So, this week may seem like something of a departure for someone who, only a couple of weeks ago, was ranting about how simplistic YA fiction is. And I realise that it is slightly hypocritical of me to then go on to read and review a teen horror novel from the 90s. However, I’ve been obsessing over this book for so long that I needed to reread it. I first read this book hen I was a teenager myself. I loved R.L. Stine’s Goosebumps books when I was a kid so, once I started to get a bit more mature with regards to my reading, I started to “borrow” my older sister’s Point Horror books. Most of them were forgettable but this one stayed with me. I don’t know of it’s because it was the first one I read or whether it was just the story itself but I’ve never forgotten it. Well, I didn’t remember the name of it. Which didn’t really matter until last year when I got an urge to find it again. So I went through every beach related title in the set and finally found it. I started reading it night after I’d finished Long Way Down and turned the final page the next day. What a blast from the past.
So the reason that I so vividly remember this book over anything else that I read as a teenager is down to the opening chapter. It’s no spoiler to reveal that a character gets eaten by sharks in the middle of the sea. It was an immensely grisly death for me at that age. Espeically being someone who got scared by absolutely ridiculous things as a child. I mean I couldn’t watch The Never Ending Story because of the creepy eyes in the cave and I got uncomfortable watching the Sidewinder episode of Thunderbirds because that one puppet (yes, that’s right PUPPET) got burned when he went down into the pit. What can I say? I was a sensitive little thing. So, at the time I first read this book it was probably the height of horror for me and I built it up in my mind to be a thing most fearsome. Well, I’m pleased to say I’ve changed a lot since then so revisiting it was a little different.
What I had forgotten is that the story is split between two time periods. The first is the 1950s where a group of young people, two girls and three boys, hang out on the beach all day as young people are want to do. Their summer looks quite rosy until someone starts picking them off one by one. The narrative then jumps to modern day and the MTV age where the teens have more attitude and smaller swimsuits. (Seriously, there is an awful lot of uncomfortable description of a teenage girl’s various teeeny tiny bikinis to be seen here. R.L. Stine needs to have a word with himself.) Could it be possible that history is about to repeat itself and another group of young people meet their grisly end in this sandy paradise?
I’ll be honest, me recollections of this book basically just focused on the shark attack so I was surprised by the additional time period. In fact, everything but the beginning and the ending were a complete mystery to me upon rereading… which is probably a good thing. It meant I was perpetually confused by the plot instead of just waiting for stuff to happen anyway. Although, it’s hardly the most complicated plot to follow. Or the scariest. The fact that I remembered it as the pinnacle of my adolescent brush with horror is a sorry state of affairs. I was even more pathetic than I let myself remember.
What I can say now, as an adult 30 year old, is that this book is so worrying for so many reasons. I know fiction has moved on since the 90s but the fact that we were able and, in most cases, encouraged to read these books is something to be ashamed of. For a start, the way that Stine approaches gender is just bad. As I’ve already made plain, the guy’s obsession with a skinny blonde’s tiny bikini’s is uncomfortable but, on top of that, non of his female characters are presented in a positive way. In fact, all of them are awful. The girl of the infamous shark attack is killed because she dares to go on a date with another man. The dirty whore. Now I’m not suggesting that Stine is trying to say promiscuous teenagers deserve to be eaten by deadly fish but he doesn’t exactly portray her as innocent. Then there’s the fact that one of the main female characters is in a “loving” relationship with a guy who is so jealous and potentially violent that she’s scared of him. It’s all so wrong.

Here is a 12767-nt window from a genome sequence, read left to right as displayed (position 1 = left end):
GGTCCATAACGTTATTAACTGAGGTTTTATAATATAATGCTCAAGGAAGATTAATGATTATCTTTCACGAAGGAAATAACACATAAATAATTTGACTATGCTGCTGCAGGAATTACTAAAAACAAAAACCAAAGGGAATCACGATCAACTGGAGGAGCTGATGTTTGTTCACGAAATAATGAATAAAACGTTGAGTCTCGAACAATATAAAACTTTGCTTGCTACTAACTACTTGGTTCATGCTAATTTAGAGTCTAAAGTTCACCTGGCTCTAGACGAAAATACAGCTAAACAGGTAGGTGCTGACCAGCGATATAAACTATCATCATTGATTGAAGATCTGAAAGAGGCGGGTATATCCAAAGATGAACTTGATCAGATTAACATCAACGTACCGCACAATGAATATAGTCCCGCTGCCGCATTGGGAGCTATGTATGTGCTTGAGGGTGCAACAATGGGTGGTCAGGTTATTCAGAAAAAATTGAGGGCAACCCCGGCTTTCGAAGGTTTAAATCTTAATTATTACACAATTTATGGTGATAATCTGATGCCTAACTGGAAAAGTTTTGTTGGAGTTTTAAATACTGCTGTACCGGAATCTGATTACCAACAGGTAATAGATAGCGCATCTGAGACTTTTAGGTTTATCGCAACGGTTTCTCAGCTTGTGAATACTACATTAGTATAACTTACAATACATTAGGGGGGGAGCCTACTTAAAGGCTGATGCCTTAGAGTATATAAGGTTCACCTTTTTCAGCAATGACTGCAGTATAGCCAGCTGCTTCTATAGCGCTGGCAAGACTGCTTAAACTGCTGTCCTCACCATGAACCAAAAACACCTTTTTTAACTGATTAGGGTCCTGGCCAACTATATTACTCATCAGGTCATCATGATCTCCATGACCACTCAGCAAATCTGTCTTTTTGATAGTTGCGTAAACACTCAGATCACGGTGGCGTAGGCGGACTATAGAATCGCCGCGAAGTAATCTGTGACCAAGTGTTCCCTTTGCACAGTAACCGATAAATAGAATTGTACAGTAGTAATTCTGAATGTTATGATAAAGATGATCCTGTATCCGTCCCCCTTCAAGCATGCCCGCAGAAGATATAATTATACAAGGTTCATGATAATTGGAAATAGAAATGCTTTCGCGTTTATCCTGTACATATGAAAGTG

Quite frankly, all of these characters are terrible in their own way and, quite frankly, I’d have supported all of them being killed horribly. I’m not sure what teenagers did to Stine during his life but he certainly was more than happy to kill them off in horrible ways in his books. Horrible and utterly preposterous ways. I mean I’m all for stupid plot twists but this one was just so random. It doesn’t work with the rest of the story and is just insane. It kind of feels like Stine had one two separate ideas that were both too short for a full book so found the flimsiest possible premise to stick them together. However, as a nostalgic read, Beach House was a bit of fun. The 1950s storyline is far more engrossing than the modern day one and it far less troublesome. But it’s a stupid 90s YA horror film. And It was nice to finally get some fucking closure. It’s just a shame realising the book I’ve been getting wistful about was such a stinker.
Who is Murdocal? A casual critic who is a little bit too obsessed with pop culture. A young woman who swears and rants much more than she knows she should whilst trying to make her way in an adult world she isn't prepared for. A not as recent as she'd like literature graduate who, between job applications and subsequent rejections, has turned to the internet to fight the boredom and review the shit out of everything.
"Maybe, just maybe, I'm the faller. Every family has someone who falls, who doesn't make the grade, who stumbles, who life trips up. Maybe I'm our faller."